Personal injury lawyers hate talking about their contingency fee agreements with their clients. Me too. But, it is an interesting and important topic and one that is of great importance to people who are seriously injured and will be hiring an attorney. This post explains how our law firm operates and gives a few thoughts on contingency fee agreements in personal injury cases.
Our contingency fee agreement with our clients in every personal injury case is exactly the same. Our firm gets one-third of the recovery if the case settles before a lawsuit is filed. If a lawsuit is filed, or there is an agreement to arbitrate the case, our fee increases to 40%. We have fronted all client expenses in every case we have handled in the last 10 years. If we are not willing to put up our own money, we would not be willing to take the case.
This is our agreement for every single personal injury case in our office. We have turned down at least two cases (that I know of; I’m sure there have been more) that have culminated in a seven-figure recovery because we did not agree to reduce our contingency fee.
Before I explain why we do it this way, let me go the other way and set forth the argument why we shouldn’t have a set fee for all of our clients. Contingency fees in personal injury cases are designed to a large measure to compensate attorneys for the risk in time and money they must incur. So, theoretically, in a world of perfect information, you should calibrate the contingency fee with the risk/reward and set the attorneys’ fees accordingly. [This is the short version; you can find the long version here.]
There are a lot of problems with this. First, I don’t really know the value or the risks that are going to come with a case when it comes in. Our best cases often don’t appear to be cases when they walk through the door. My partner once gave me a lecture – a long “you need to change your approach” lecture – about a case I accepted and stuck her with that we never should have taken. The jury awarded our client over one million dollars. Conversely, we get so many cases – particularly medical malpractice cases – that are slam dunk winners until you start spending the time and money to peel the onion to find out what really happened. We have spent hundreds of thousands of dollars on easy pickings cases that – lo and behold – were only easy picking for the defense lawyers (if it even got that far).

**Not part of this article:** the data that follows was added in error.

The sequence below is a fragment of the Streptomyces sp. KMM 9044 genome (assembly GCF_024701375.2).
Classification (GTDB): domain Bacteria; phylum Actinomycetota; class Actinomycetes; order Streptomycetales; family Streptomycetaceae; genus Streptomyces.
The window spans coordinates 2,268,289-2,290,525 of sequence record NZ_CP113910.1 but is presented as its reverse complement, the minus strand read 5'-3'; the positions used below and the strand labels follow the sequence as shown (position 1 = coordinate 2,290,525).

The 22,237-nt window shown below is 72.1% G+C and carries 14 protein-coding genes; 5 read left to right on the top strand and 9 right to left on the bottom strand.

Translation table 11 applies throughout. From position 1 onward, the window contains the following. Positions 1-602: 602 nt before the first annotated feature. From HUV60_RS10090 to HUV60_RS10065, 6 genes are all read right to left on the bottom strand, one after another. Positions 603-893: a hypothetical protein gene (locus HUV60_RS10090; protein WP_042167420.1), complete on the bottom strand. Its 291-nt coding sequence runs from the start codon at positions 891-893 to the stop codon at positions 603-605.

Moreover, I don’t like sitting on an airplane next to a guy who paid half for his ticket what I paid. I like the fairness of being able to say, I’m charging you the same fee that we are charging every single other client.
I like that we are not negotiating with our clients about our attorneys’ fees. If I am negotiating a fee with a client, it seems adversarial. That’s not how I want to start off our relationship. Remember, they don’t have to come to our firm. I tell clients there are always law firms out there that are going to cut fees to get cases. The client needs to compare the attorneys and decide whether the lawyer with the lower contingency fee is going to put more money in their pocket at the end of the proverbial day. That is the ultimate issue for seriously injured clients: what is the best path to get as much money as possible for what they have gone through?
There are a few caveats here. First, I’ve been writing for years that there are many accident cases – most notably, soft tissue injury cases – where clients are often better served (or at least close to equally served) statistically without hiring a lawyer. Second, there are some cases that so clearly on their face are going to be “insurance company is going to pay the policy limits on this case” and there is really not much of value that we are going to add. This is not true in every case where you think the policy limits will certainly be offered. In these cases, the clients just don’t need a contingency fee lawyer and should hire someone hourly. We have turned down scores and scores of great personal injury cases where we could have weaseled in and scored a nice payday but didn’t because we would not be able to truly justify our attorneys’ fees.
If you have an opinion on this, or thoughts on how your firm handles contingency fee agreements, leave a comment.